The creators of Rugrats are Arlene Klasky and Gabor Csupo (pronounced CHOOP-oh),
and they own the cartoon factory called Klasky Csupo. Here more than two hundred
artists draw pictures, writers think up stories, and actors record voices for Rugrats
and other cartoons.
Gabor grew up in Hungary where he attended art school and animation. In 1975, Gabor
decided to leave Hungary, so he travelled to Sweden. It was there he met his future
wife, Arlene Klasky, who was also an artist. They fell in love and moved to Los
Angeles (they have since divorced).
In 1982, Gabor and Arlene decided to work together, and established their
own studio. Klasky Csupo's first big animation hit was "The Simpsons", which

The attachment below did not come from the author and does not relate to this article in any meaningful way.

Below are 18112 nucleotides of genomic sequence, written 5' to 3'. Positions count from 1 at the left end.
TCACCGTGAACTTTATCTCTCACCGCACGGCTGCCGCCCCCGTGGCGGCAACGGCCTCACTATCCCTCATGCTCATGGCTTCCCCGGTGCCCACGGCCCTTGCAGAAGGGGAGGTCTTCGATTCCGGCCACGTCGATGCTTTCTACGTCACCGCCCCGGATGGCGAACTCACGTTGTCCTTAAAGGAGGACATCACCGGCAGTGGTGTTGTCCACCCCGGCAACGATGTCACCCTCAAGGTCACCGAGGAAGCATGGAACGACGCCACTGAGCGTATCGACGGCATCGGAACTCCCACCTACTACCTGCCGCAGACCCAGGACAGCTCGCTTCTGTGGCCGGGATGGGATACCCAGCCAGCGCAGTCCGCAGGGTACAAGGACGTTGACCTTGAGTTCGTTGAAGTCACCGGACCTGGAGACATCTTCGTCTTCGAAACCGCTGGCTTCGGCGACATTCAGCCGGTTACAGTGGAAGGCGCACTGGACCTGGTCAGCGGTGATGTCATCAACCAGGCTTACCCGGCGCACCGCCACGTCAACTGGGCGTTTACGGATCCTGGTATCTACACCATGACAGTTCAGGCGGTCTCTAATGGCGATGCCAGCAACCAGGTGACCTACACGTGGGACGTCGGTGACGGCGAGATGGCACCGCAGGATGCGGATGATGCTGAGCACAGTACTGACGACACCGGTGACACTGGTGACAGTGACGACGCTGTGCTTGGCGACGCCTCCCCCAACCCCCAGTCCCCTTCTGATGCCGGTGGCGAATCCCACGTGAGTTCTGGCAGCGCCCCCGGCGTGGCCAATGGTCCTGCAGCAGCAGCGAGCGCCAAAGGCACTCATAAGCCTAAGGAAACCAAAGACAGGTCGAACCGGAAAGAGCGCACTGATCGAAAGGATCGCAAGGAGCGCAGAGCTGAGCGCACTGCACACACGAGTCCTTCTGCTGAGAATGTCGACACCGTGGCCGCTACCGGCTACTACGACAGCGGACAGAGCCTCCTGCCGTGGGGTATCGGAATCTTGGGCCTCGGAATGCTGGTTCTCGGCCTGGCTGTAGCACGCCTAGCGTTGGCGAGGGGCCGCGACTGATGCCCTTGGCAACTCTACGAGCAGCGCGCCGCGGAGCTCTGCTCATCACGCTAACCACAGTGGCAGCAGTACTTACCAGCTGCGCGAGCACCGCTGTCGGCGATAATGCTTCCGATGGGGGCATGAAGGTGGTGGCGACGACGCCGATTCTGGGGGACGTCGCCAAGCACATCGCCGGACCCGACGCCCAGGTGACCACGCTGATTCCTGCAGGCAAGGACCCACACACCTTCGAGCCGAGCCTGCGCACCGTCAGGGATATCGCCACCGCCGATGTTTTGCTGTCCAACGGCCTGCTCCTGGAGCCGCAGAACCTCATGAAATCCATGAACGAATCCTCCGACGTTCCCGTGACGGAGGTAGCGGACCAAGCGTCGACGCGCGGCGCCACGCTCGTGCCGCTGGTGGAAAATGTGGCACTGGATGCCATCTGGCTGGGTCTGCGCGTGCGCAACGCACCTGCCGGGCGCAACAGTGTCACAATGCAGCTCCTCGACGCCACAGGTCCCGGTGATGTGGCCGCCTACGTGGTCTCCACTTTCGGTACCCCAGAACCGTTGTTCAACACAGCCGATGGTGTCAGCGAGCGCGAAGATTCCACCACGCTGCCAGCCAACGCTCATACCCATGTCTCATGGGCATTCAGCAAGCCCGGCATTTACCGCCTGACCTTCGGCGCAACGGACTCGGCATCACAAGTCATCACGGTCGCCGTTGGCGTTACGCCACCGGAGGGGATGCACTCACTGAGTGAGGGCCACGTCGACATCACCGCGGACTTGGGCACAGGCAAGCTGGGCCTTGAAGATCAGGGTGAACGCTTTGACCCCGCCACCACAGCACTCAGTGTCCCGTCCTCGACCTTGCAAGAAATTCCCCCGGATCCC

they animated for the first three years of the series. The Simpsons became
wildly popular, so in 1990, Nickelodeon asked Klasky Csupo to suggest some
original ideas for cartoons.
Arlene and Gabor hired Paul Germain, a TV writer, to help create new
shows for them. Arlene called Germain one night with an idea she had for a show
about a baby's view of life - Rugrats. He added the concept that the babies
could talk - but only to one another.
The first character created was Tommy, named after Germain's son. He was
also inspired by Gabor and Arlene's son, Brandon Csupo, since Gabor drew
Tommy to look like young Brandon. Klasky Csupo's Peter Chung drew Spike the dog
and Angelica, while Arlene Klasky drew Phil and Lil and grandparents Boris and
Minka, based on her Russian relatives. Gabor drew everyone else.
Arlene Klasky is a lot like Didi. She says that when she was a first-time parent,
she had no idea how to raise a baby, so she kept turning to childhood instructional
books. Gabor Csupo resembles Stu. Gabor is a very creative person like Tommy's
Back to the Stars of the Show